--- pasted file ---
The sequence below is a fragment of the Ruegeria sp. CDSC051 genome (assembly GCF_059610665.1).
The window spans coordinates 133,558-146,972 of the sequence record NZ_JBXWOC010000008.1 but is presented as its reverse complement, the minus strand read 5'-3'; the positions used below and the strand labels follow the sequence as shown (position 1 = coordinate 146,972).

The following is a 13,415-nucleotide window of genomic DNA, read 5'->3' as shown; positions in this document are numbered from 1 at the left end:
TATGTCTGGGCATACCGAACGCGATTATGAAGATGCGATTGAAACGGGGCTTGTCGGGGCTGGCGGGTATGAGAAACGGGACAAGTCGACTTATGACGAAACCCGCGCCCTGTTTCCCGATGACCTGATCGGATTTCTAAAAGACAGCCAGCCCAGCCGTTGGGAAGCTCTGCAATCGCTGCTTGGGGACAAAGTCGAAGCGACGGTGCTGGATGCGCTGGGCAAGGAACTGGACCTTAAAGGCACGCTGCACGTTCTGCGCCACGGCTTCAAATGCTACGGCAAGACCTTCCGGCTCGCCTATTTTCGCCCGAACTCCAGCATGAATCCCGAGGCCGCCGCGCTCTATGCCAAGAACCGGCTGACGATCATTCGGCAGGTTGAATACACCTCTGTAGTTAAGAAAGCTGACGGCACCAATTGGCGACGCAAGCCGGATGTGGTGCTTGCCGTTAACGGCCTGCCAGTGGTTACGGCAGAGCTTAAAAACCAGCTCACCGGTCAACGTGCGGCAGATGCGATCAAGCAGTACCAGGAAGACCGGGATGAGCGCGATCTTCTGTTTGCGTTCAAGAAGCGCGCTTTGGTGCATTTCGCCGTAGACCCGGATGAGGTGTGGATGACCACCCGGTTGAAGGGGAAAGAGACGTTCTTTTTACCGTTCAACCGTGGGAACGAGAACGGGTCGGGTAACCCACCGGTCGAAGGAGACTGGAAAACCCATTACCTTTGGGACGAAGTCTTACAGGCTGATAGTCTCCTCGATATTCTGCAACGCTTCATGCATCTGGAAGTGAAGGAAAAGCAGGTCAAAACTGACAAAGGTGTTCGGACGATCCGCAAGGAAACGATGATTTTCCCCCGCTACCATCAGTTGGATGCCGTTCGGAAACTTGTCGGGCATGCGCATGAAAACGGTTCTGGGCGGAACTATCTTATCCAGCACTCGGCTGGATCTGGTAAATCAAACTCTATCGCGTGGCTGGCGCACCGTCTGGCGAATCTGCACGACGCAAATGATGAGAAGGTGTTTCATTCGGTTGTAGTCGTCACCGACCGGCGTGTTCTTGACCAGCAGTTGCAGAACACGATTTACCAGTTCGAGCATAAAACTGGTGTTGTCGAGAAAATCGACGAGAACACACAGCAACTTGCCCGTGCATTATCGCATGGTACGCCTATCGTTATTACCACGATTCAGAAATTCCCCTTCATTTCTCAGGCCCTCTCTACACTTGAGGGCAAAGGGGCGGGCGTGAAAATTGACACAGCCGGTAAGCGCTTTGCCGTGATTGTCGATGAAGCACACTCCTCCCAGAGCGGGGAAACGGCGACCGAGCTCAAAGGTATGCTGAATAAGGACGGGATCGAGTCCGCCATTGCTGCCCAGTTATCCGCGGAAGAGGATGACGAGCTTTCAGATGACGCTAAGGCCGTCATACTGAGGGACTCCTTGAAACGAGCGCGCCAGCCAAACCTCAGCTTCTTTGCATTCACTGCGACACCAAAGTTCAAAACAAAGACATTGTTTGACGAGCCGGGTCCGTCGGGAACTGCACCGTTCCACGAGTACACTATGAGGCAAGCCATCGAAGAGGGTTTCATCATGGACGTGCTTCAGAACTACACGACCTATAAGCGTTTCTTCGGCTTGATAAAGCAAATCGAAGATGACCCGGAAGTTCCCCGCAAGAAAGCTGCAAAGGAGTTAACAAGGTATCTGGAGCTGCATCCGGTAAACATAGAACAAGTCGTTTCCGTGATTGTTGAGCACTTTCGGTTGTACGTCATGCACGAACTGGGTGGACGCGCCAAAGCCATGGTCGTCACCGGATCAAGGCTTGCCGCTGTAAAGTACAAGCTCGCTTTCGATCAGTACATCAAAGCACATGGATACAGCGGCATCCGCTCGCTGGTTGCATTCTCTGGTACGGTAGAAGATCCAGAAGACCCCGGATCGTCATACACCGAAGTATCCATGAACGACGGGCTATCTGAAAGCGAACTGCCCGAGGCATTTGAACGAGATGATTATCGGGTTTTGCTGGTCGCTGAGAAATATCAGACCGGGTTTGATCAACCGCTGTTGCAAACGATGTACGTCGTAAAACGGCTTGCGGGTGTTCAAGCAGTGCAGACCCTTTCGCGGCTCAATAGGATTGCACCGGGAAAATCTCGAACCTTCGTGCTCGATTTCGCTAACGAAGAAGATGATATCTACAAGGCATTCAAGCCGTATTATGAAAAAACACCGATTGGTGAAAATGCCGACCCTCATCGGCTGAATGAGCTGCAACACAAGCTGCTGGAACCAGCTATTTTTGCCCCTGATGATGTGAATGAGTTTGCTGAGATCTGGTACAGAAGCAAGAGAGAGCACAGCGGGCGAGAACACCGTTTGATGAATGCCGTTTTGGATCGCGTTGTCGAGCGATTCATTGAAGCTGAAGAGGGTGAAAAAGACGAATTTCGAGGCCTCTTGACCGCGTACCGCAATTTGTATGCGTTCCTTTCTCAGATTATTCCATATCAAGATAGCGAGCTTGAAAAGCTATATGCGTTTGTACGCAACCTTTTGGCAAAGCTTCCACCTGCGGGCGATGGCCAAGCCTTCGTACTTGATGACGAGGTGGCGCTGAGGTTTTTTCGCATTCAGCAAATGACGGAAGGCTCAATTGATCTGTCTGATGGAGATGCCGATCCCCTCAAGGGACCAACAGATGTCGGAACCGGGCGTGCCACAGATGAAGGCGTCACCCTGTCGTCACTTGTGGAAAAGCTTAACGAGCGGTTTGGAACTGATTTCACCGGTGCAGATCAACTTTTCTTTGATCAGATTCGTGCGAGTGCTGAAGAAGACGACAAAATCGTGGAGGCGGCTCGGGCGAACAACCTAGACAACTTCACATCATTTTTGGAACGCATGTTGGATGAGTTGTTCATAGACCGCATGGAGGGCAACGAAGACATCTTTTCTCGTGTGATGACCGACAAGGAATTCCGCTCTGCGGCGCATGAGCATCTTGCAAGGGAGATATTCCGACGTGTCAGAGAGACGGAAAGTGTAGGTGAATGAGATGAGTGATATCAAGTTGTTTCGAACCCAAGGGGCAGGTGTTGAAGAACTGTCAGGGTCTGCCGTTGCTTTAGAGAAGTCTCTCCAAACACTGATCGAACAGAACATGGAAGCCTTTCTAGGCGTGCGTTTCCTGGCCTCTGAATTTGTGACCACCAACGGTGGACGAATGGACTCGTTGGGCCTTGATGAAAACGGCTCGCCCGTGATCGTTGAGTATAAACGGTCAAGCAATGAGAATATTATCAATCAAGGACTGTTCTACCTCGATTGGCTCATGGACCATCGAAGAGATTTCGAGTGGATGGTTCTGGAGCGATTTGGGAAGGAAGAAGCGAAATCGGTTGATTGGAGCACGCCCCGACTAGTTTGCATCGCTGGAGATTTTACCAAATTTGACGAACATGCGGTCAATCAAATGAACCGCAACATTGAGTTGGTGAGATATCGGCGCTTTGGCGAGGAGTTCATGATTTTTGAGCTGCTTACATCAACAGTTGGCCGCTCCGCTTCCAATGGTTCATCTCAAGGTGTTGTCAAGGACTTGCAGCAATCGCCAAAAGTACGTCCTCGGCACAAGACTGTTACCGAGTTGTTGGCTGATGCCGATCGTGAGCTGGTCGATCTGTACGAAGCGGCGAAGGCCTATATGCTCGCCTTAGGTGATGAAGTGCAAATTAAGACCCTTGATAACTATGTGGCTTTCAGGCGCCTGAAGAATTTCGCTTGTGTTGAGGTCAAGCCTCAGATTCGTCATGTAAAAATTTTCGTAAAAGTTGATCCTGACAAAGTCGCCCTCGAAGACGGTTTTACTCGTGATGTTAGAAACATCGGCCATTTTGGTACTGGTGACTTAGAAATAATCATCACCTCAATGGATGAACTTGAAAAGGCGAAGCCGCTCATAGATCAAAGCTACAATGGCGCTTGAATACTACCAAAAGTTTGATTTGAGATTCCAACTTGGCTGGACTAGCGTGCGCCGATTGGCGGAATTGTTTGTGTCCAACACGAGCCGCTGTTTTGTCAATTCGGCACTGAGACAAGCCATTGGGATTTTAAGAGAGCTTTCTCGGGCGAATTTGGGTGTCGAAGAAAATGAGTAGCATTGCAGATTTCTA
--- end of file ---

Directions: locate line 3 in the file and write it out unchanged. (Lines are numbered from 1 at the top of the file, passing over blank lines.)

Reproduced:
The following is a 13,415-nucleotide window of genomic DNA, read 5'->3' as shown; positions in this document are numbered from 1 at the left end: